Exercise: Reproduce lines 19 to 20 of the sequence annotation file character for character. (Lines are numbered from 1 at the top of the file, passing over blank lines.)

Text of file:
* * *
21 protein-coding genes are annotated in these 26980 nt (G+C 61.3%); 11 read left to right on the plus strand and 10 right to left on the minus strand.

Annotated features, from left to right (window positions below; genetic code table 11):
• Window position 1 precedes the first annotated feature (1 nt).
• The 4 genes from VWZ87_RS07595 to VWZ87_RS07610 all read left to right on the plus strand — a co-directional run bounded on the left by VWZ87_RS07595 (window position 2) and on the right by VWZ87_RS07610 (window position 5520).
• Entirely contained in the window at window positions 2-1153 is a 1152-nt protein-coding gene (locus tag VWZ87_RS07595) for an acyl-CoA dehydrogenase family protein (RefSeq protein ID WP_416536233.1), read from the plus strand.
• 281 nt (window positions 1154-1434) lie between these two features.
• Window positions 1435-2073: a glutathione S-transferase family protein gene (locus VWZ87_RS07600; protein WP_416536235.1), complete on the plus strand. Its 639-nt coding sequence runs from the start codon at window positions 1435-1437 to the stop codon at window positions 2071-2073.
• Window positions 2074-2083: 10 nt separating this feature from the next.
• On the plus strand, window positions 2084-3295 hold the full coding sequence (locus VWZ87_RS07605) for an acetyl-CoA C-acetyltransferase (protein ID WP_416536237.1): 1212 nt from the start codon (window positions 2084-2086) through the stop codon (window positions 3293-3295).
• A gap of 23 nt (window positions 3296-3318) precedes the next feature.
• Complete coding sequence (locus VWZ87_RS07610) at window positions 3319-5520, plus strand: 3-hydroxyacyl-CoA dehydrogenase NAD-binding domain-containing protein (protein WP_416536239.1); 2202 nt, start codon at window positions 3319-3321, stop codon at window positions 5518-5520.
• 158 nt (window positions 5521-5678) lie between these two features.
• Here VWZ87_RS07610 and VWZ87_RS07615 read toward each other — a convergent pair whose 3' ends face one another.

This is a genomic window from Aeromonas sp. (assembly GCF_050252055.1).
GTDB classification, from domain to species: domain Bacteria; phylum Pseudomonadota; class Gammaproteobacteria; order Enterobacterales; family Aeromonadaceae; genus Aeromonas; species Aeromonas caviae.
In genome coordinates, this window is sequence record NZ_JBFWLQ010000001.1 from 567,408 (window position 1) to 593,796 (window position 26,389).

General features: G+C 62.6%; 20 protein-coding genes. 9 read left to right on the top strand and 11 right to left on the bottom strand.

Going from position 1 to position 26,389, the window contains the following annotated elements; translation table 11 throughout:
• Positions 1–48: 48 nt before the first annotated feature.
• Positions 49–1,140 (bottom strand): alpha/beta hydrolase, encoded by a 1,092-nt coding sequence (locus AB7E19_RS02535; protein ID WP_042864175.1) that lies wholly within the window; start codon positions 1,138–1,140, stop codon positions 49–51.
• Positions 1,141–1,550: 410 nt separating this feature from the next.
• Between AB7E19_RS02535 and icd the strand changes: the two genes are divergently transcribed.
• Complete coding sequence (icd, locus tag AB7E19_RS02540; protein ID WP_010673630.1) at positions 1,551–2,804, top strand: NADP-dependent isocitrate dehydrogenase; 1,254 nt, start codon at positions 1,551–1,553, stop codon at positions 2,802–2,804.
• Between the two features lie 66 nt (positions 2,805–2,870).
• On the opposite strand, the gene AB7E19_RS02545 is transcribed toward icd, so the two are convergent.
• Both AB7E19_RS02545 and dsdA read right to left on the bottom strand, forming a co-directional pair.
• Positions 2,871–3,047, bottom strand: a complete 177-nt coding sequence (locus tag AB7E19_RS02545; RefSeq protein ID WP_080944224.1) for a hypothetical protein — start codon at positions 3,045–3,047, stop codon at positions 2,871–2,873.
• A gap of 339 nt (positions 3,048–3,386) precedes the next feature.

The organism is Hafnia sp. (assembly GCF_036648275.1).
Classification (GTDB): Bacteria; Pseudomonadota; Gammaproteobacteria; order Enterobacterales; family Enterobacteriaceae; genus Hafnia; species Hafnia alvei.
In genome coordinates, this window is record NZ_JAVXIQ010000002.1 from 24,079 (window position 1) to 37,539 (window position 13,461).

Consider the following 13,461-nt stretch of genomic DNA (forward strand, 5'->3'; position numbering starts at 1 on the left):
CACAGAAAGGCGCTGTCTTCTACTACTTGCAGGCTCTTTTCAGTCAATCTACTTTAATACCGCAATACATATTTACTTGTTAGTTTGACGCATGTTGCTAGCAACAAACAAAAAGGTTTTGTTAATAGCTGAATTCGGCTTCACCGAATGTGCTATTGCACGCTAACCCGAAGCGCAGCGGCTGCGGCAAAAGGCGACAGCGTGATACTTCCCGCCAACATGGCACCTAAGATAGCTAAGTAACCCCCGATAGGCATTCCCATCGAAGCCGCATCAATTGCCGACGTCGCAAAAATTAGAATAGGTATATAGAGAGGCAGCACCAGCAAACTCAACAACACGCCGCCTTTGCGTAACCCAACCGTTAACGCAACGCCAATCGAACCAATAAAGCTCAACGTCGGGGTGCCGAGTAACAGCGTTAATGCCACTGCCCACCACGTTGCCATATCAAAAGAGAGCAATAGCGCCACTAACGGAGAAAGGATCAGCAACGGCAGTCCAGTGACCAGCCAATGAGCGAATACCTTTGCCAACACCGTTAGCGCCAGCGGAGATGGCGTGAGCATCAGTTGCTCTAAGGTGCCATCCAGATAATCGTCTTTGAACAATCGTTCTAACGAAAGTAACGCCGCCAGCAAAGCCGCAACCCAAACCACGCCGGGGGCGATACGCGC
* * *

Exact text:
• Positions 1–48: 48 nt before the first annotated feature.
• Positions 49–1,140 (bottom strand): alpha/beta hydrolase, encoded by a 1,092-nt coding sequence (locus AB7E19_RS02535; protein ID WP_042864175.1) that lies wholly within the window; start codon positions 1,138–1,140, stop codon positions 49–51.